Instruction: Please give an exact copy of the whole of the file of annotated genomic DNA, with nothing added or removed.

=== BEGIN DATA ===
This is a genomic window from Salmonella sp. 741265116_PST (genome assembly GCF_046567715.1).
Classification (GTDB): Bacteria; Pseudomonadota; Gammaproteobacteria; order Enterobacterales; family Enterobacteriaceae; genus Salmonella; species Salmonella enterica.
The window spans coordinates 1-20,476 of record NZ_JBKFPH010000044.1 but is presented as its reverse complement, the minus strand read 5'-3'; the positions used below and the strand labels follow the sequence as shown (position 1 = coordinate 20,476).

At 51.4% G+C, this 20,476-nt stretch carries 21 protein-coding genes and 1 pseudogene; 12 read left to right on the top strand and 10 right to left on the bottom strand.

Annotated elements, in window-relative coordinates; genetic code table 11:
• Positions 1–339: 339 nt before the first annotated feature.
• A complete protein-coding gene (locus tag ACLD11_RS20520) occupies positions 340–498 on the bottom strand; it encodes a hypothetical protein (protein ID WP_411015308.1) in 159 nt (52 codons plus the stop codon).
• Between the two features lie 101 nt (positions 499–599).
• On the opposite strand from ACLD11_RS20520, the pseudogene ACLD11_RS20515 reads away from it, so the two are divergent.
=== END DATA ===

This is a genomic window from Salmonella sp. 741265116_PST (genome assembly GCF_046567715.1).
Classification (GTDB): Bacteria; Pseudomonadota; Gammaproteobacteria; order Enterobacterales; family Enterobacteriaceae; genus Salmonella; species Salmonella enterica.
The window spans coordinates 1-20,476 of record NZ_JBKFPH010000044.1 but is presented as its reverse complement, the minus strand read 5'-3'; the positions used below and the strand labels follow the sequence as shown (position 1 = coordinate 20,476).

At 51.4% G+C, this 20,476-nt stretch carries 21 protein-coding genes and 1 pseudogene; 12 read left to right on the top strand and 10 right to left on the bottom strand.

Annotated elements, in window-relative coordinates; genetic code table 11:
• Positions 1–339: 339 nt before the first annotated feature.
• A complete protein-coding gene (locus tag ACLD11_RS20520) occupies positions 340–498 on the bottom strand; it encodes a hypothetical protein (protein ID WP_411015308.1) in 159 nt (52 codons plus the stop codon).
• Between the two features lie 101 nt (positions 499–599).
• On the opposite strand from ACLD11_RS20520, the pseudogene ACLD11_RS20515 reads away from it, so the two are divergent.